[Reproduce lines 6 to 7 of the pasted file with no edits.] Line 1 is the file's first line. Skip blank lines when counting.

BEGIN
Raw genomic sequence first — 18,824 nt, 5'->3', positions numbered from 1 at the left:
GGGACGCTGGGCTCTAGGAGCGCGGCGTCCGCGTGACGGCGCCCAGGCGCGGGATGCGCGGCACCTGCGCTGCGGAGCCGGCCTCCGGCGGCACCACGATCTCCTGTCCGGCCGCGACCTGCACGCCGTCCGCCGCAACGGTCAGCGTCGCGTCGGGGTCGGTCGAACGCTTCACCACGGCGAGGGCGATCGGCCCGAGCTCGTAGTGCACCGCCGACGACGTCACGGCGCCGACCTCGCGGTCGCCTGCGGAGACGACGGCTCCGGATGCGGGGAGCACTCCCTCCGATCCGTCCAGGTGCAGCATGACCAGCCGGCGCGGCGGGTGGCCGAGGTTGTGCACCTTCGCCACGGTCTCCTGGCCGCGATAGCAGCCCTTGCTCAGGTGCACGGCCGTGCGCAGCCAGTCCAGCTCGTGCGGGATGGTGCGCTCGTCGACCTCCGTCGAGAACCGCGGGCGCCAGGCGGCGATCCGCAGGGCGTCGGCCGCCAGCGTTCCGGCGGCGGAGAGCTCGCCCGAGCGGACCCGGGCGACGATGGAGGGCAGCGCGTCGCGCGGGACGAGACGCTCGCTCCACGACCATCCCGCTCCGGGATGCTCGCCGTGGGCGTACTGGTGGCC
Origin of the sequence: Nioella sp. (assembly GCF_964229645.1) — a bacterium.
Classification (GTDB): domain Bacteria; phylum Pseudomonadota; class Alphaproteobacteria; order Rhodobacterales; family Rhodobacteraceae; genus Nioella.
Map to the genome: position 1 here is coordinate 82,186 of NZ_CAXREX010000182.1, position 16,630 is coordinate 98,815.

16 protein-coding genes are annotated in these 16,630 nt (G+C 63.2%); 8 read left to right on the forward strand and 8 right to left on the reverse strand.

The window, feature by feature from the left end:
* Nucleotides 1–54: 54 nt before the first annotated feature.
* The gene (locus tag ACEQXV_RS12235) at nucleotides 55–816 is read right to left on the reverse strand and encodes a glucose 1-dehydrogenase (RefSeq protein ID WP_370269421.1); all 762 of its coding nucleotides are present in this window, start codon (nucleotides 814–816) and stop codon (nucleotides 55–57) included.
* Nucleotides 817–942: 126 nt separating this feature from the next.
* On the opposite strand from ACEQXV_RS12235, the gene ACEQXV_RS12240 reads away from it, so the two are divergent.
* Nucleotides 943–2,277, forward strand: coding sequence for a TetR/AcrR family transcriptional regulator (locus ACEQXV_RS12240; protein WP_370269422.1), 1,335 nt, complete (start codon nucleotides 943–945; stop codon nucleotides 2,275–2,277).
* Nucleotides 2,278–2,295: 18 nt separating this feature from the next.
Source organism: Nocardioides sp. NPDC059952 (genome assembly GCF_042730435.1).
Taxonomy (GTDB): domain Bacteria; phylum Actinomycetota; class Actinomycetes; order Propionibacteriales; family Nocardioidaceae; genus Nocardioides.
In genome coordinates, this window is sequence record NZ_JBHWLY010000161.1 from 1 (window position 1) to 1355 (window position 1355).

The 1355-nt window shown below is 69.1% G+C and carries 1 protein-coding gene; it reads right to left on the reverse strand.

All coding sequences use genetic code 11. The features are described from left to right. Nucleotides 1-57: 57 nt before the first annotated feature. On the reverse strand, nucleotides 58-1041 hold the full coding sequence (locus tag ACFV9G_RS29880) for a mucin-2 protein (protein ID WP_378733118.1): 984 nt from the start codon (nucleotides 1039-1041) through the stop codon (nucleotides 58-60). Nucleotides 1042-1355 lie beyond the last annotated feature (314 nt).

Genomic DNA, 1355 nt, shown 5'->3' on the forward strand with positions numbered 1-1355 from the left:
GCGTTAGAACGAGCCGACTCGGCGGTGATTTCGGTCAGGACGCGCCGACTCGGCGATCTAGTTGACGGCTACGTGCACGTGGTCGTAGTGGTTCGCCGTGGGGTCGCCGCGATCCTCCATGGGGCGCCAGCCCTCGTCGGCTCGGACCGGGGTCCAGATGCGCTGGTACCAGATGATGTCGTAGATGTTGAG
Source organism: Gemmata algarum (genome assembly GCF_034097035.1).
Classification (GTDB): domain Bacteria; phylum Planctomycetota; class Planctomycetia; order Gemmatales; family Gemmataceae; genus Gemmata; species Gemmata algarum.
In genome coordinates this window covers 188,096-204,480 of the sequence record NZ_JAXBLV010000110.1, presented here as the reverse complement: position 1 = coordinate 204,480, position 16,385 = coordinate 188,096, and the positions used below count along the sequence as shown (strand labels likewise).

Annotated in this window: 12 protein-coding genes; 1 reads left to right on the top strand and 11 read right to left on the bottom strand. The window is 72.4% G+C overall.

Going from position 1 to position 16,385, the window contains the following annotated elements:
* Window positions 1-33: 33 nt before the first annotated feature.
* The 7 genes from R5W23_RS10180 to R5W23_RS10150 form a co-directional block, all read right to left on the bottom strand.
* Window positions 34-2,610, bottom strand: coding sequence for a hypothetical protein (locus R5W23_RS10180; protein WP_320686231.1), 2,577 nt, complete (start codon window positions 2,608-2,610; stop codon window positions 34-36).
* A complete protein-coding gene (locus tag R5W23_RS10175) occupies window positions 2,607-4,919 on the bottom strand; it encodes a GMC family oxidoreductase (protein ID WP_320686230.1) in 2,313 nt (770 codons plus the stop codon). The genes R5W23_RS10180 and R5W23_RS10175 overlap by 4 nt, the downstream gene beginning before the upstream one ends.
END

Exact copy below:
16 protein-coding genes are annotated in these 16,630 nt (G+C 63.2%); 8 read left to right on the forward strand and 8 right to left on the reverse strand.

The window, feature by feature from the left end: